Behind the vacuity of the catchphrase, 24/7 is a static redundancy that disavows its relation to the rythmic and periodic textures of human life. It connotes an arbitrary, uninflected schema of a week, extracted from any unfolding of variegated or cumulative experience[…]A 24/7 environment has the semblance of a social world, but it is actually a non-social model of machinic performance and a suspension of living that does not disclose the human cost required to sustain its effectiveness. It must be distinguished from what Lukács and others in the early twentieth century identified as the empty, homogenous time of modernity, the metric or calendar time of nations, of finance or industry, from which individual hopes or projects were excluded. What is new is the sweeping abandonment of the pretense that time is coupled to any long-term undertakings, even to fantasies of “progress” or development. An illuminated 24/7 world without shadows is the final capitalist mirage of post-history, of an exorcisim of hte otherness that is the motor of historical change. (9)

If 24/7 can be provisionally conceptualized as an order-word, its force is not as a demand for actual compliance or conformity to its apodictic format. Rather, the effectiveness of 24/7 lies in the incompatibility it lays bare, in the discrpancy between a human life-world and the evocation of a switched-on universe for which no off switch exists. Of course, no individual can ever be shopping, gaming, working, blogging, downloading or texting 24/7. However, since no moment, place or situation now exists in which one can not shop, consume, or exploit networked resources, there is a relentless incursion of the non-time of 24/7 into every aspect of social or personal life. There are, for example, almost no circumstances now that can not be recorded or archived as digital imagery or information. The promotion and adoption of wireless technologies, and their annihilation of the singularity of place and event, is simply an after-effect of new institutional requirements. In its despoliation of the rich textures and indeterminations of human time, 24/7 simultaneously incites an unsustainable and self-liquidating identification with its fantasmatic requirements; it solicits an open-ended but always unfinished investment in the many products for facilitating this identification. (30-31)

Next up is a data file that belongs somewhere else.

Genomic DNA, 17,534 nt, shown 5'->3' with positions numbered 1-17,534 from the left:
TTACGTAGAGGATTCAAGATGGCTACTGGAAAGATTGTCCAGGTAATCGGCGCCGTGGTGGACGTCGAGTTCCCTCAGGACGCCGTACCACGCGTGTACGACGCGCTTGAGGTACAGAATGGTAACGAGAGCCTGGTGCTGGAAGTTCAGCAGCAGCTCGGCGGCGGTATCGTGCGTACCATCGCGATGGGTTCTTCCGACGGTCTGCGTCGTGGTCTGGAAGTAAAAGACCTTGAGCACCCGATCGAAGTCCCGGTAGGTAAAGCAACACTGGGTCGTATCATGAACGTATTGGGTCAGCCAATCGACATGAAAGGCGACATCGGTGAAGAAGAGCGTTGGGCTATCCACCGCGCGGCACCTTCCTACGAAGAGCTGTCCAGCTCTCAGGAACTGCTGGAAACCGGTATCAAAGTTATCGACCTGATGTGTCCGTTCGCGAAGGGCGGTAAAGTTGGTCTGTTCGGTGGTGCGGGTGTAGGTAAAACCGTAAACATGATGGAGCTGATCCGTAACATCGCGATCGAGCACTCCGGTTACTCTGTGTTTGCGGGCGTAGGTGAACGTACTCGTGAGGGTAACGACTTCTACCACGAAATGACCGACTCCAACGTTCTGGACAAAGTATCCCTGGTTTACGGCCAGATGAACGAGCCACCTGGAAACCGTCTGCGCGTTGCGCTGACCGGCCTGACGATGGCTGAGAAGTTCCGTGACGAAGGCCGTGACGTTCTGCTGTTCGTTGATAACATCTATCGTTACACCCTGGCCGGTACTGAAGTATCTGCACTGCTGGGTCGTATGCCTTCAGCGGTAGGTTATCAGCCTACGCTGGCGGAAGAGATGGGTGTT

The narrow and monopolized set of electronic products and services available at any given moment masquerades as the all-enveloping phenomenon of “technology.” Even a partial refusal of the intensively marketed offerings of multinational corporations is construed as opposition to technology itself. (49)

Visa de censure no. X

Here are about two minutes from the closing credits sequence of Pierre Clémenti’s Visa de censure no. X. Clémenti was, in the apt description of Helen Donlon, “European cinema’s christ-devil child.” He made this countercultural carnival of a short film between 1967 and 1975, under the influence (amongst other things) of New American Cinema, via Québécois film artist Etienne O’Leary. The psychedelic musical accompaniment on the soundtrack is by Clearlight Symphony, later known as Clearlight, headed up by pianist Cyrille Verdeaux.